60 Of The Most Bizarre One Hit Wonders Of The 1960s and 1970s

By Sarah Norman | December 10, 2023

Roy Clark, "Yesterday When I Was Young"

Prepare to be transported back in time as we dive into the world of music to explore the quirkiest and most eccentric one-hit wonders that graced the airwaves during the colorful decades of the 1960s and 1970s. From psychedelic pop gems to offbeat disco delights, join us on a musical journey filled with delightful oddities, unexpected chart-toppers, and artists whose fleeting moments in the spotlight left a lasting imprint on music history. Get ready to groove, laugh, and reminisce about the most bizarre and unforgettable tunes that captured hearts for a moment, forever etching their place in the annals of musical curiosities. Let's turn up the volume and rediscover the delightful eccentricities of the bygone era's one-hit wonders!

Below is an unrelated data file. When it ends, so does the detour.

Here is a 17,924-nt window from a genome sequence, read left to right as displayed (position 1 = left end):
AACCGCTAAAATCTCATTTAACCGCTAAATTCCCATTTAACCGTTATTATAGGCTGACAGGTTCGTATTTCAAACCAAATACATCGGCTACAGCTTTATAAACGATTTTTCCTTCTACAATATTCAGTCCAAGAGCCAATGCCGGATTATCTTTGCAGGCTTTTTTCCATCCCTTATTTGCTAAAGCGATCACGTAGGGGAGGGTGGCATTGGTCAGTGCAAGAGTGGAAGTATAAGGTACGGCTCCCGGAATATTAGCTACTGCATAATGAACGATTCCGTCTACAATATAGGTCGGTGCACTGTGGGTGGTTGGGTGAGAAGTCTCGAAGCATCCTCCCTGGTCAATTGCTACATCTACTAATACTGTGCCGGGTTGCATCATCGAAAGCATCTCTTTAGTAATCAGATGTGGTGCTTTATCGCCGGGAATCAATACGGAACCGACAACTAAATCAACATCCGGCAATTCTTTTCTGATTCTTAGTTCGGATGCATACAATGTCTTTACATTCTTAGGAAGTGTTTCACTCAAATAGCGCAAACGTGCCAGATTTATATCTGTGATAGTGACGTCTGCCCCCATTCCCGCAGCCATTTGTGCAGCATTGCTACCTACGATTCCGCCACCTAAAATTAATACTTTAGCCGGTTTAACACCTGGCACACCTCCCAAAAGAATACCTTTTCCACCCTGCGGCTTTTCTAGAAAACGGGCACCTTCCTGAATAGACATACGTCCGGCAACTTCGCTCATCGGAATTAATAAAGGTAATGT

test article image
source: wikipedia

Who knew that total bummer of a song written from the perspective of someone on their death bed would be such a big hit? In 1969, Roy Clark's version of "Yesterday When I Was Young" soared to the top of the charts in Canada and the United States. To make things even stranger, this version of the song was played at baseball legend Mickey Mantle's funeral in 1995.

Ernie K-Doe, 'Mother-In-Law'

test article image

In 1961, Ernie K-Doe, an African-American rhythm-and-blues singer recorded "Mother-in-Law", written and produced by Allen Toussaint. The song was a #1 hit in the U.S. on both the Billboard Hot 100 and the Billboard R&B charts. Toussaint also contributed the piano solo.

After several unsuccessful takes, Toussaint balled up the composition and threw it away as he was leaving the room. One of the backup singers, Willie Hopper, thought that it was such a good song that he convinced K-Doe to give it one more try.